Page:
Nigerian president Mohammadu Buhari has met with the freed remaining passengers from the train attack in March in the northwestern part of the country. The attack saw dozens kidnapped and six others killed,
General Leo Irabor, Nigerian Chief of Defence Staff confirmed the release of the remaining hostages and presented them to Buhari on Friday.
“Thankfully, the balance of the 23 are here. I’d like to once again thank you Mr President for all the support that you’ve given that has led to this feat.”
A team had secured the release and took custody of passengers “held hostage by Boko Haram Terrorists following the attack on the Abuja to Kaduna train,” a statement from a military committee said, without giving details on how they were freed.
Security is a major concern for Nigerians as the country prepares for February elections to replace President Muhammadu Buhari, a former army general who is stepping down after two terms leading Africa’s most populous country.
No group claimed the March 28 train attack though officials have blamed jihadists cooperating with heavily armed criminal gangs who terrorise parts of northwest and central Nigeria with looting raids and mass abductions.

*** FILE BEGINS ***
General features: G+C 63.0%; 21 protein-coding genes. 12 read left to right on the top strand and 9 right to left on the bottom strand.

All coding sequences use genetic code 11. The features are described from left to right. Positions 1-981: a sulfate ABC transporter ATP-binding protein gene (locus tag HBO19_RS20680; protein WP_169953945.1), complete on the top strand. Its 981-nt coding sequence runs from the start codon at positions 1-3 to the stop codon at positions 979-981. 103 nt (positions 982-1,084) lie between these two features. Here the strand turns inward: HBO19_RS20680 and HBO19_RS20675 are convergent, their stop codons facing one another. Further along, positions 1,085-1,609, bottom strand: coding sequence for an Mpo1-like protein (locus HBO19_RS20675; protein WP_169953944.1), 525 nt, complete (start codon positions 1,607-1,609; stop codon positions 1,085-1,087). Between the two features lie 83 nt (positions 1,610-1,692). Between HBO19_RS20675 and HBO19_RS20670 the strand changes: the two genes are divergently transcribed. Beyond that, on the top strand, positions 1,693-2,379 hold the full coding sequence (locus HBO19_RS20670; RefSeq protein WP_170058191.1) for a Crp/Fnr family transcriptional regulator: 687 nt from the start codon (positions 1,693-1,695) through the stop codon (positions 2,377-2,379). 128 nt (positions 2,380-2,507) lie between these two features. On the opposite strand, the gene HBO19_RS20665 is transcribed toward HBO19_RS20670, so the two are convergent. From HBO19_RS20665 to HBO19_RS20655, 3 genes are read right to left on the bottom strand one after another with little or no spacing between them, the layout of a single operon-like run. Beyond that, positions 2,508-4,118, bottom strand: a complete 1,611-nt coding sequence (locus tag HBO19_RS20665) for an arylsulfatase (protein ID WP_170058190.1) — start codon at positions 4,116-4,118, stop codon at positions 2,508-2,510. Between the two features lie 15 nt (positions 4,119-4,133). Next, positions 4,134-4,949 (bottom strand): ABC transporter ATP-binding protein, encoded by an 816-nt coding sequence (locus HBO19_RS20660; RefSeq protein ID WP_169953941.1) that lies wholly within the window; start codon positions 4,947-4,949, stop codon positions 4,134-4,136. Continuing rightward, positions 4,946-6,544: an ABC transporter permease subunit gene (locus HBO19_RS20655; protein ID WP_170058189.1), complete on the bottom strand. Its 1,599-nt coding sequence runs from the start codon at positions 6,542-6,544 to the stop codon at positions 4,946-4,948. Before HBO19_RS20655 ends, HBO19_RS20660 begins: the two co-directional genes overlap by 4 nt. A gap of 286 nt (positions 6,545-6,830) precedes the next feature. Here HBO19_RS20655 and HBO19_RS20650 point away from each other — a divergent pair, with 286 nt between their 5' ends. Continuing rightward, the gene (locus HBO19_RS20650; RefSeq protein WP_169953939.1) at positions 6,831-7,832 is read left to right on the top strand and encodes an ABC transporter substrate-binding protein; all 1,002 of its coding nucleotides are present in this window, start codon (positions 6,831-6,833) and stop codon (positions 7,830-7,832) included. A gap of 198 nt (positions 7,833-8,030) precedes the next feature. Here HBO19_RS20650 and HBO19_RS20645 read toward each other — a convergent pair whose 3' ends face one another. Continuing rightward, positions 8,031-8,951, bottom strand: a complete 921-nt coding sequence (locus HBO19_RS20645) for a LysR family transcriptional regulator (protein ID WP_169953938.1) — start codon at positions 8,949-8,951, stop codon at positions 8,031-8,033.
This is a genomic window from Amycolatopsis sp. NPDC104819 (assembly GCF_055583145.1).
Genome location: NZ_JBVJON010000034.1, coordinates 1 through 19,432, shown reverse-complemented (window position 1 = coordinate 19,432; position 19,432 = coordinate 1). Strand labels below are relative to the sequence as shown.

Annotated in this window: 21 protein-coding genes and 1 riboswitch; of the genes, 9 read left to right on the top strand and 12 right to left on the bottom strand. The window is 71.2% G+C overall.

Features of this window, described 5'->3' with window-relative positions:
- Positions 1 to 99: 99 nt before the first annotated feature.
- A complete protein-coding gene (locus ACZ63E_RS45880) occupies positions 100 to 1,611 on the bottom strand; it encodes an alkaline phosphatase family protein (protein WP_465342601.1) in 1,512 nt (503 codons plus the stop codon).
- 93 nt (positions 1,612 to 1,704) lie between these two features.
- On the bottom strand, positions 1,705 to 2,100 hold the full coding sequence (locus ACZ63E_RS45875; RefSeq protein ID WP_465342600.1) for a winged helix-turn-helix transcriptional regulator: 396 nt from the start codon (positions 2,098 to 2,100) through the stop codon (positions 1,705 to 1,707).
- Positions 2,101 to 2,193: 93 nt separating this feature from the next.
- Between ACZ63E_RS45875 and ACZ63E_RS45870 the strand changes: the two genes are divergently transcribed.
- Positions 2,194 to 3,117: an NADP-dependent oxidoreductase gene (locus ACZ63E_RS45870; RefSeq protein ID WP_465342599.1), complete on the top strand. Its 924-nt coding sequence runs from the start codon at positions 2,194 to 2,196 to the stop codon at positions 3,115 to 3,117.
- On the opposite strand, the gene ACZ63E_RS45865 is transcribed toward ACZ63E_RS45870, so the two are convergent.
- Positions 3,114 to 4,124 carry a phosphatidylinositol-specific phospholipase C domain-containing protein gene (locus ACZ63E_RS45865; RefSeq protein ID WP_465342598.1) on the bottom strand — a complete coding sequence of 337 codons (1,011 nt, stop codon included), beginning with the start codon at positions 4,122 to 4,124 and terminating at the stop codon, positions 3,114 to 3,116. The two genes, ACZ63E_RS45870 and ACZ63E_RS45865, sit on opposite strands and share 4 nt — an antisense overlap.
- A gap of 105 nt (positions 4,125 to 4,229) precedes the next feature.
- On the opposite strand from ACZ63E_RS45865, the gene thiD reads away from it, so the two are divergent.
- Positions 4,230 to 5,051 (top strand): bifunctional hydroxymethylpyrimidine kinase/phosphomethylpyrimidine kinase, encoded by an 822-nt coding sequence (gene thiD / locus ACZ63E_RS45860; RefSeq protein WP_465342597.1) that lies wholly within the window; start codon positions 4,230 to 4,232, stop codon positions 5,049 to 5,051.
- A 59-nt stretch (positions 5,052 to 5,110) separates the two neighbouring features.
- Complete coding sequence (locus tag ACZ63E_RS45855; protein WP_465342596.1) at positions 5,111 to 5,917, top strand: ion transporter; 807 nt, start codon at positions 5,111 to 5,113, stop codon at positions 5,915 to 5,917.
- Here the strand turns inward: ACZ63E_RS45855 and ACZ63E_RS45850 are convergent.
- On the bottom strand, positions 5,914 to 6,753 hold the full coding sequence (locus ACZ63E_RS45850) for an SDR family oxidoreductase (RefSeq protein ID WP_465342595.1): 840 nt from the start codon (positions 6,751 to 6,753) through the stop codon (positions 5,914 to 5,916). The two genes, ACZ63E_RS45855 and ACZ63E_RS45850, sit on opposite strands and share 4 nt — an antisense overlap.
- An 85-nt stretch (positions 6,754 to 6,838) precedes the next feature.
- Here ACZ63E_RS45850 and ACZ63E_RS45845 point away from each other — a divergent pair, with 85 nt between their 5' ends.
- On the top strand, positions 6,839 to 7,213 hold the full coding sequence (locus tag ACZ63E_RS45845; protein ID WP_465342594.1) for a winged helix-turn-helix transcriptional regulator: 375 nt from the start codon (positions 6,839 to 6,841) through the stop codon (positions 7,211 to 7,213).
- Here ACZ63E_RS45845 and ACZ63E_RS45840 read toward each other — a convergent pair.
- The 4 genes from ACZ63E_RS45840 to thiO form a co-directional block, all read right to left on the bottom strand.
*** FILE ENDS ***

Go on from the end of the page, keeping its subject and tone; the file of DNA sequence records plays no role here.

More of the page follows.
Analysts said the sophisticated attack involving explosives showed Islamist militants could have participated.
Nigerian government officials often use the term Boko Haram loosely to refer generally to armed groups.
After halting the high-speed train, the gunmen opened fire on coaches before herding passengers from the train’s so-called VIP section into the bush.
A week later, they freed one hostage — a top bank executive — as a goodwill gesture for the Muslim Holy month of Ramadan.
Groups of other train hostages had been released after negotiations earlier in the year.
The Kaduna train attack was one of several major incidents this year underscoring the challenge facing Nigeria’s overstretched security forces.
In July, Islamic State group affiliates claimed a bold attack on a prison just 40 kilometres (25 miles) from Buhari’s presidential villa in the capital, in a military embarrassment.
That attack — the first major assault around the capital since 2014 — showed militants were capable of threatening areas beyond their northeastern bastion.
Officials have become increasingly concerned that militants are cooperating for pragmatic reasons with criminal bandit gangs in the northwest, who are motivated by profit rather than ideology.
Nigeria’s military is battling on multiple fronts — a 13-year jihadist insurgency in the northeast, criminal militias in the northwest and separatist tensions in the country’s southeast.